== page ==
Kevin Peek and Francis Monkman - who can both be heard in The Fall of the House of Usher - both played in a band called Sky. Francis also played in Curved Air and was an old school buddy of Alan Parsons. Monkman played keyboards and synths with a wide variety of artists, including Al Stewart, Renaissance, Camel (The Single Factor), Phil Manzanera and Kate Bush, to name a few. He is still active in the music business; in 1999 DPRP reviewed his album 21st Century Blues.
Recently Peek played with Olivia Newton-John. Peek and Monkman also both appeared on several orchestral albums with Symphonic rock covers (Symphonic Rock: British Invasion).
Laurence Juber (acoustic guitar on Pavane) released several albums of guitar music. Since 1995 he has been working with Al Stewart as a musician and producer.
John Leach, whose main instrument was Cimbalom, an instrument mainly used for film scores, is still doing sessions. John would also play Cimbalom and Kantele on the second album of The Project, I Robot, as he did on Pavane.
Hugo D'Alton and David Snell played in a folk outfit called Wooden O in the late sixties. On Tales they would play Mandolin and Harp respectively. The late D'Alton was a mandolin teacher and played his instrument on many classical recordings. David Snell would continue to play harp and write/conduct film scores.
Bob Howes & The English Chorale would work with the Project again several times between 1976 and 1987. Bob Howes also appears as conductor on Nektar's Recycled album.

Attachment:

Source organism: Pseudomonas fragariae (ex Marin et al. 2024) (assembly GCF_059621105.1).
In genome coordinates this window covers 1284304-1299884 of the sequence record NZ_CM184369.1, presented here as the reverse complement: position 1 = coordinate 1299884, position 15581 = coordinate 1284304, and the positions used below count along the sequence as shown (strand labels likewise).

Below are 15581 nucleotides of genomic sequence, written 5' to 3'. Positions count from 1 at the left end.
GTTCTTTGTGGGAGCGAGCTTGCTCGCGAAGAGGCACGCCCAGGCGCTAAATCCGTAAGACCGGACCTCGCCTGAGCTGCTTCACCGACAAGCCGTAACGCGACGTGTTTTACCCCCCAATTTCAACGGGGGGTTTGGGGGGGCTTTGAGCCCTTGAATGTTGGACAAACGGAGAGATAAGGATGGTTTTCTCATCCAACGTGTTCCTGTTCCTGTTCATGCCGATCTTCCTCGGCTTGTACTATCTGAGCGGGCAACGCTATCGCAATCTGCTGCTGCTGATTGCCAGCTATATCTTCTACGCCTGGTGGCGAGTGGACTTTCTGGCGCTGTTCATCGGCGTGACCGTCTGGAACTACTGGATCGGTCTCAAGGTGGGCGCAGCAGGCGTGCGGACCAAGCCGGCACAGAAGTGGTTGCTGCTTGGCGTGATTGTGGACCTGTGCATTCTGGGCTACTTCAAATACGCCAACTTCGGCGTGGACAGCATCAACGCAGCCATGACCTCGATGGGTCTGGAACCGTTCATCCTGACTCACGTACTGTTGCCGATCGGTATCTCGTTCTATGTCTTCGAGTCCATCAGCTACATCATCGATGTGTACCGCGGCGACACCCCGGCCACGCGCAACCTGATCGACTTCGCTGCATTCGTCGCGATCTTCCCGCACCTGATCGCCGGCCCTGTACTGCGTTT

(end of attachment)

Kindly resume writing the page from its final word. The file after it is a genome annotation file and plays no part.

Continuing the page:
Les Hurdle played the bass line at the end of Prelude. He would later play as a session musician for a wide range of artists, including Donna Summers, Rick Wakeman, Elton John, Lou Reed, Olivia Newton John, Art Garfunkel and Cher.
Classical composer Daryl Runswick played string bass in Pavane. Runswick continues to play and compose classical/folk contrabass music.
Last, but certainly not least, Orson Welles (who only appears on the CD version of Tales, but more about that in part 2). Welles had a long career in the entertainment industry behind him when he was asked to perform two pieces of narrative for the Tales album. In 1918, at the age of 3, Welles played his first role in an opera production of Madame Butterfly. In 1931, at the age of 16, he would start a career as a professional actor in Dublin. Between 1936 and 1941 he participated in more than 100 radio drama productions, including the infamous radio broadcast of The War of The Worlds. 1941 would see the premiere of one of the most famous movies Welles played in; 'Citizen Kane'. During his lifetime he would participate in almost 100 movies. Welles died in 1985.
Next week: The Inspirator, The Songs & Stories
and Tales beyond 1976.
Written by Ed Sander
Sources for Part 1:
• The Avenue Newsletter & Website
• Liner notes in the CD version of Tales
• The Complete Audio Guide To The Alan Parsons Project
• 1994 Tour book
• Penthouse Interview
• Mojo March 1998 (Dark Side of the Moon Special)
• The Alan Parsons FAQ
• 'Alan Parsons: When Producer Becomes Star'